US economic growth weakest in five years

United States growth skidded lower in the fourth quarter and was the weakest in five years for all of 2007, according to a government report on Wednesday that highlighted the toll an enfeebled housing sector has taken on the national economy.

The Commerce Department said gross domestic product, which measures total goods and services output within US borders, edged up at a weaker-than-expected 0,6% annual rate in the fourth quarter and for the full year advanced only 2,2% — the slowest growth in annual GDP since 1,6% in 2002.

Analysts surveyed by Reuters had forecast that fourth-quarter GDP would grow at a 1,2% rate. The lacklustre fourth-quarter performance followed a booming third quarter when GDP surged at a 4,9% rate and is likely to fuel fears the economy is at risk of tumbling into recession in 2008.

The dollar’s value declined against other major currencies on the soft GDP data. US Treasury debt prices also fell but they were reacting to a private-sector group’s report implying that businesses were hiring more people in January than had been anticipated.

Spending on new-home building plunged by 23,9% in the fourth quarter, the biggest quarterly drop in 26 years, after falling by 20,5% in the third quarter. Over the course of the full year, residential spending fell by 16,9%, the worst annual performance since 1982.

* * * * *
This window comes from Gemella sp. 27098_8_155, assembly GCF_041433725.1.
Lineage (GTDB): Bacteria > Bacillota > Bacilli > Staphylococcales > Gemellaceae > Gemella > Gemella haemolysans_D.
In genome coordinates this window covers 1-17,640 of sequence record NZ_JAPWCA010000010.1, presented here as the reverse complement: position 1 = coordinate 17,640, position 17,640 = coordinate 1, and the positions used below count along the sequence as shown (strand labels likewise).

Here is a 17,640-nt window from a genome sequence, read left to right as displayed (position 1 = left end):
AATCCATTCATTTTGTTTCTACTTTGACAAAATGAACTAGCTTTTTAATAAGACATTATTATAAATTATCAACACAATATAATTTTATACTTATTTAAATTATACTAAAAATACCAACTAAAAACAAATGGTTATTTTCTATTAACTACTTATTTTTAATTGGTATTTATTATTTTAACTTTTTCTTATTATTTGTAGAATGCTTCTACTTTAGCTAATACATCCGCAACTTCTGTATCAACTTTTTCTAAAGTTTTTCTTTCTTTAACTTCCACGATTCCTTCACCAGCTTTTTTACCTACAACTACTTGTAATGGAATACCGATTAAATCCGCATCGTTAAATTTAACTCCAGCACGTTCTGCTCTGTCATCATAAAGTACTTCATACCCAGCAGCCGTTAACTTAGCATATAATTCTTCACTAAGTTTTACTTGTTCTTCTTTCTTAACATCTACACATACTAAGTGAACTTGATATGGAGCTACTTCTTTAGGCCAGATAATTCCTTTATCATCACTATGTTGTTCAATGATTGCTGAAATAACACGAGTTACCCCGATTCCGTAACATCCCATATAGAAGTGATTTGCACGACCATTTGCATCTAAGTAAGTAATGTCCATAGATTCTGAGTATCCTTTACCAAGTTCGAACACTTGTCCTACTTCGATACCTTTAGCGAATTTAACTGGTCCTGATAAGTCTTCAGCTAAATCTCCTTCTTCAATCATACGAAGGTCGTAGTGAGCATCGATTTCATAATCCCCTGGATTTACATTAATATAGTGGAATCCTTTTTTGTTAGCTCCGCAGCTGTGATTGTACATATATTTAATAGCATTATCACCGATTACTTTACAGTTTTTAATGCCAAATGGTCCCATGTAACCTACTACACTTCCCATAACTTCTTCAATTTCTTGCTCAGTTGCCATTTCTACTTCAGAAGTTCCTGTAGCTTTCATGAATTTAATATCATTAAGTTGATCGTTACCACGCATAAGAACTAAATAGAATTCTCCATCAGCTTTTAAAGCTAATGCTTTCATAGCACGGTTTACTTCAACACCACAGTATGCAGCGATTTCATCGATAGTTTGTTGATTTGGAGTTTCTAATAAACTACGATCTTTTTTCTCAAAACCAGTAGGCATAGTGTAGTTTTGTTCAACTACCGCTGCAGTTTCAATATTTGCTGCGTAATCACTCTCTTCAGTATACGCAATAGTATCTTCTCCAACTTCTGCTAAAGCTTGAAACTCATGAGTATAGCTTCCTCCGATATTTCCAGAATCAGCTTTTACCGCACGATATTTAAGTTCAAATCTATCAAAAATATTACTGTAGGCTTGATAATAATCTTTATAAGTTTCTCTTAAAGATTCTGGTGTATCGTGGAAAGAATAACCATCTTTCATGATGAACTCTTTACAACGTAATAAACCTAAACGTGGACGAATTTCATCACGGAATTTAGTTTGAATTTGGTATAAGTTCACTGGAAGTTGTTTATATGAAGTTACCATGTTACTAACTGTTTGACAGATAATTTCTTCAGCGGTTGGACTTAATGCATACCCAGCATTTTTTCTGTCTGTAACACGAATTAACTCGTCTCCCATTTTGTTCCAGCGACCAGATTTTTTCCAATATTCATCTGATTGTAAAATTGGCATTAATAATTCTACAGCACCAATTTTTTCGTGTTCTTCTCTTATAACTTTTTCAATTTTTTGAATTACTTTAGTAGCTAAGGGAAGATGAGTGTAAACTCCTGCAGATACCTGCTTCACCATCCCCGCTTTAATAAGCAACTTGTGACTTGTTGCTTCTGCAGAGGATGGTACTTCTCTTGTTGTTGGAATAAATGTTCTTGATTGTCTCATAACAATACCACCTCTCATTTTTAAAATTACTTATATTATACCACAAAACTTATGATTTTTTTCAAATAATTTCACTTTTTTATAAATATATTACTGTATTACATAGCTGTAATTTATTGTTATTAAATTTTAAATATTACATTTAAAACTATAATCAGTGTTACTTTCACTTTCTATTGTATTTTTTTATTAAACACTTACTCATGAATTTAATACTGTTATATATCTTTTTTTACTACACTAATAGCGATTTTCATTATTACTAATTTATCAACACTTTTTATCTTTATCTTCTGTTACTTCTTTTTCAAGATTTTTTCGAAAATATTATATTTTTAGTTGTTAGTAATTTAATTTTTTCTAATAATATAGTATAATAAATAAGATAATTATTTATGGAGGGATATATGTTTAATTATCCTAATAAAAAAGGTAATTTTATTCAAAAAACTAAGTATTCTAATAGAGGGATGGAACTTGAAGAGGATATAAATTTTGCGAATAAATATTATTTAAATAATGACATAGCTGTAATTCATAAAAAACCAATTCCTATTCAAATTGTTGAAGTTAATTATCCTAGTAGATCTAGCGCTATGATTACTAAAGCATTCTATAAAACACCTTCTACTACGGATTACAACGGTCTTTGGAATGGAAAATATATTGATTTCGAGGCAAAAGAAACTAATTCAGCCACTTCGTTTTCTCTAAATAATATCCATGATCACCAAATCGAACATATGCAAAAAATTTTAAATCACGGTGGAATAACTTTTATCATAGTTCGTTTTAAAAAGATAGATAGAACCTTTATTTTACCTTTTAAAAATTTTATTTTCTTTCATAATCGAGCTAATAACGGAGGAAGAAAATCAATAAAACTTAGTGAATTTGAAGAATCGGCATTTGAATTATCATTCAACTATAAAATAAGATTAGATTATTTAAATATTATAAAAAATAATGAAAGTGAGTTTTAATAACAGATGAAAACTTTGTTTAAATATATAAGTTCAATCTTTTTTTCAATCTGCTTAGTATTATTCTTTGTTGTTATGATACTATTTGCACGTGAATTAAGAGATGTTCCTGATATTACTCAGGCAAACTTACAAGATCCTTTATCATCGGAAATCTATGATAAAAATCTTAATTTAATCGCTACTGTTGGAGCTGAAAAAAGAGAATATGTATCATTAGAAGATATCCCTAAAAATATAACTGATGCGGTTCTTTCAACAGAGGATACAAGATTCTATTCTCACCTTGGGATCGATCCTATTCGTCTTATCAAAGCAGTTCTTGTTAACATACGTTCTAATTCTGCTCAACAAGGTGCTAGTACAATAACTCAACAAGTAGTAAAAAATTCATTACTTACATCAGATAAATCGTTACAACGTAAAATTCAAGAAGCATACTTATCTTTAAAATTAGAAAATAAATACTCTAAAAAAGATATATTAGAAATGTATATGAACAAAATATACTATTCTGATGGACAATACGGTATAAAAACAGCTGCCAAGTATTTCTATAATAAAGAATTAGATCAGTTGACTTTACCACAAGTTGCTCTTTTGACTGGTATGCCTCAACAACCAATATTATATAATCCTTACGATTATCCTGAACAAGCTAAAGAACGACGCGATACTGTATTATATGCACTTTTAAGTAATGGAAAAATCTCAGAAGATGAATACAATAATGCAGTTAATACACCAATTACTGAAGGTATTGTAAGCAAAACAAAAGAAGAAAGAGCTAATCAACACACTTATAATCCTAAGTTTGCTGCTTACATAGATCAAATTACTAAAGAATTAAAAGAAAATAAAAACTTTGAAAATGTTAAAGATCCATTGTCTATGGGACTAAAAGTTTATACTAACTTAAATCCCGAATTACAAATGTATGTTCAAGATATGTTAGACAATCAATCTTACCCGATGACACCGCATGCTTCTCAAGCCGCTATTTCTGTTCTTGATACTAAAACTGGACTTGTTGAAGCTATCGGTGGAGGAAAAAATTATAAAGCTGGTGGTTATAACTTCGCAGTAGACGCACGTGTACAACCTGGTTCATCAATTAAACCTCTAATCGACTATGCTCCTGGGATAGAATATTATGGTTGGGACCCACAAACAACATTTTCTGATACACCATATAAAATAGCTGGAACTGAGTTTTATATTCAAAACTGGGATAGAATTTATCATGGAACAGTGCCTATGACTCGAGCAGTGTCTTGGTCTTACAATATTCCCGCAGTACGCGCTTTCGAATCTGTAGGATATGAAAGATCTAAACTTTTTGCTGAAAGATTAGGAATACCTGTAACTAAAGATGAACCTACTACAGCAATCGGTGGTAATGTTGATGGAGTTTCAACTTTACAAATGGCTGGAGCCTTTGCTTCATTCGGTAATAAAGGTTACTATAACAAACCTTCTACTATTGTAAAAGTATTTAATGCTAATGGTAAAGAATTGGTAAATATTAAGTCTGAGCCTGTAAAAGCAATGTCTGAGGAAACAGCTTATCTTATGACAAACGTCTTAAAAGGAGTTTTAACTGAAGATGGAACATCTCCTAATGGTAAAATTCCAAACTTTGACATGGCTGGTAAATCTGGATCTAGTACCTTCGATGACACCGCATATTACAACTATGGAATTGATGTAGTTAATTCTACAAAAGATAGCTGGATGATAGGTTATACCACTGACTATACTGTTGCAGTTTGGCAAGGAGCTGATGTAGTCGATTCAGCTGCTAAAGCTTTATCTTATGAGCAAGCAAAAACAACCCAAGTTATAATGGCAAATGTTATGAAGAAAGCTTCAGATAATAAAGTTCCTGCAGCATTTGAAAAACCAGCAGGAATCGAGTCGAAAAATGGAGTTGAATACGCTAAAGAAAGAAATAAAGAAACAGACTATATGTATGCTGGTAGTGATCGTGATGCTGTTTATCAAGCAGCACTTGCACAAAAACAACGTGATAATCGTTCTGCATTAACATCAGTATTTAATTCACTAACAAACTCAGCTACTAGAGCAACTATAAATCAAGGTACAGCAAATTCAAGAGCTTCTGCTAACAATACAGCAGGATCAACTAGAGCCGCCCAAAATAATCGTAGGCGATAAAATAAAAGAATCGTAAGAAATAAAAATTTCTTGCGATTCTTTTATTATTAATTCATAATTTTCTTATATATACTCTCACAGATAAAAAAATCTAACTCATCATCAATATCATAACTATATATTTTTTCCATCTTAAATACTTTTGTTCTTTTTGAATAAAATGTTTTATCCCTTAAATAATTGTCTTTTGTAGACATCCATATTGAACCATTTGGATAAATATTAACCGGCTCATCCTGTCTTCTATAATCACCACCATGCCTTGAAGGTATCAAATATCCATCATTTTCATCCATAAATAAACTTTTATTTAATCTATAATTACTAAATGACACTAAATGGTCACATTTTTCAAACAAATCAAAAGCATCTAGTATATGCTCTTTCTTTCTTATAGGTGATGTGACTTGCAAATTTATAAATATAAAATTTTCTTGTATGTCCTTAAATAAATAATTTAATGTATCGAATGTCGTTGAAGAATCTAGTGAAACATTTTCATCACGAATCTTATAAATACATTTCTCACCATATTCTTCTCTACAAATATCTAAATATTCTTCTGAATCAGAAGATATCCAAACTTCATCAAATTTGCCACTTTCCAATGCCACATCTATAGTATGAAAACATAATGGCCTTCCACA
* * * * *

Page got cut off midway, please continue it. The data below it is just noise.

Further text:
There were also signs that prices were bubbling higher as a gauge favoured by the Federal Reserve — personal consumption spending excluding food and energy items — gained at a 2,7% annual rate in the fourth quarter. That was well ahead of the third quarter’s 2% increase and Wall Street expectations. It was the biggest increase for any three months in one-and-a-half years.

The Fed already has cut US interest rates by one-and-three-quarter percentage points since last fall and is expected to announce later on Wednesday that it is reducing them again, while the Bush administration is negotiating with Congress on a fiscal stimulus package to try to spur growth.

Kevin Flanagan, a strategist for Global Wealth Management with Morgan Stanley in New York, said the GDP figure is not promising for 2008. ”It does not provide a good launching pad for first-quarter GDP [for which] we would expect to see something in negative territory,” he said.

Separately, ADP Employer Services said on Wednesday that its surveys showed private employers added 130 000 jobs in January. The official Labour Department report on January employment is scheduled for release on Friday and economists surveyed by Reuters forecast it will show 63 000 new jobs.

One factor that slowed fourth-quarter GDP was the $3,4-billion annual rate of decrease in inventories, a turnaround from the third quarter when inventories were being built up at a $30,6-billion rate. When inventories are being drawn down, it subtracts from growth and the report showed more than a full percentage point growth was lost from this source in the fourth quarter.

Consumer spending, which fuels more than two-thirds of US growth, held up relatively well in the fourth quarter, growing at a 2% annual rate compared with 2,8% in the third quarter.

But growth in consumer spending for the full all of 2007 was the softest since 2003, a further indication that weakening housing prices and markets are putting a strain on household finances and confidence. — Reuters

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